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Casinos influencing Indian culture — in a good way

Casinos have revived pride on Minnesota’s reservations and lent psychological momentum as well as financial resources to renewed cultural celebration.

Have casinos enabled tribes to restore their endangered languages and steep a new generation in cherished cultural values and traditions?
MinnPost photo by Steve Date

Last of five installments. You can read the whole series here.

Sharon Schmickle and I began this project with a Big Question: Have casinos improved the lives of those living on Minnesota’s Indian reservations?

Casinos on Minnesota ReservationsSpecifically, have casinos enabled Minnesota’s tribes to meet goals set out in the Indian Gaming Regulatory Act of 1988? In other words, have the tribes turned casino profits toward developing their economies, achieving greater self-sufficiency and strengthening tribal governments?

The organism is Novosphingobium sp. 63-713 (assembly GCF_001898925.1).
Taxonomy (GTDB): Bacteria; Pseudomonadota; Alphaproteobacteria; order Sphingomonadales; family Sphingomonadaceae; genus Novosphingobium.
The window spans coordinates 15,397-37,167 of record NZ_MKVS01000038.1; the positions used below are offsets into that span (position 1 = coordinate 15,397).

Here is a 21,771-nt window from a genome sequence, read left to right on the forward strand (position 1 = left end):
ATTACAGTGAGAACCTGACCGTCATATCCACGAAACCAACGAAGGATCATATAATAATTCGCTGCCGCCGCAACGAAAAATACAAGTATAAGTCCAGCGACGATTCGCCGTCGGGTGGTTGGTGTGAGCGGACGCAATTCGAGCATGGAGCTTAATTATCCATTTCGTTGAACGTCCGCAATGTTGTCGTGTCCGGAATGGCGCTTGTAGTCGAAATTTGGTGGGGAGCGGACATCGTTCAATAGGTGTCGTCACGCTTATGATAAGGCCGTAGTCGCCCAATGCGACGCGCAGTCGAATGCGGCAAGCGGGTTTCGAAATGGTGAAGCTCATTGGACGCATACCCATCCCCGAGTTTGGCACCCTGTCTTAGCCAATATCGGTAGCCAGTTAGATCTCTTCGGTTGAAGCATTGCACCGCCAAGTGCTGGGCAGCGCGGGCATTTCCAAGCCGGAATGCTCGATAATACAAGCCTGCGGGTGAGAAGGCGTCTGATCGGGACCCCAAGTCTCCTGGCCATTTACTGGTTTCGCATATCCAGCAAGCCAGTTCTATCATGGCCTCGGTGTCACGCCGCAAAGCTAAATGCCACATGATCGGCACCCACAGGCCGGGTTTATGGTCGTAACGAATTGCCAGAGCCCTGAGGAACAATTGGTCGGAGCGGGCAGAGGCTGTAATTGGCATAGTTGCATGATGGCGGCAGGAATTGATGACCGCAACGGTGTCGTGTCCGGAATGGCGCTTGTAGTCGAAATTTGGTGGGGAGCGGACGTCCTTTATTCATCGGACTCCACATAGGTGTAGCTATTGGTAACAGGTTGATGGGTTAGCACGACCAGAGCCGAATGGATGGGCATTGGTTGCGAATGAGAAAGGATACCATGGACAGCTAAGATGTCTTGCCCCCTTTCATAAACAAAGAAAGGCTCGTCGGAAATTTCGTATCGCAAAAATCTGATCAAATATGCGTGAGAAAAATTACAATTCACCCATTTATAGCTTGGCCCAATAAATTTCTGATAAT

If you’ve followed the other installments of this series, you already know the overall answer we heard from Native people: mixed bag.

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We heard something more, though. We heard a different question.

Ojibwe and Dakota people across Minnesota added a measure of casino success that rises above issues of poverty, jobs, education and tribal self-sufficiency: Have casinos enabled tribes to restore their endangered languages and steep a new generation in cherished cultural values and traditions?

Nearly everyone we met placed a high priority on that question, often bringing it up before we even got around to asking. 

Bois Forte band member Don Chosa used the analogy of tribal sovereignty as a stool, with one leg being language. He told me that in the Bois Forte Nation of several thousand, only 14 fluently speak the Ojibwe language.

Fond du Lac Chair Karen Diver’s face lit up when I asked her whether gaming funds should be used to promote cultural awareness and restoration.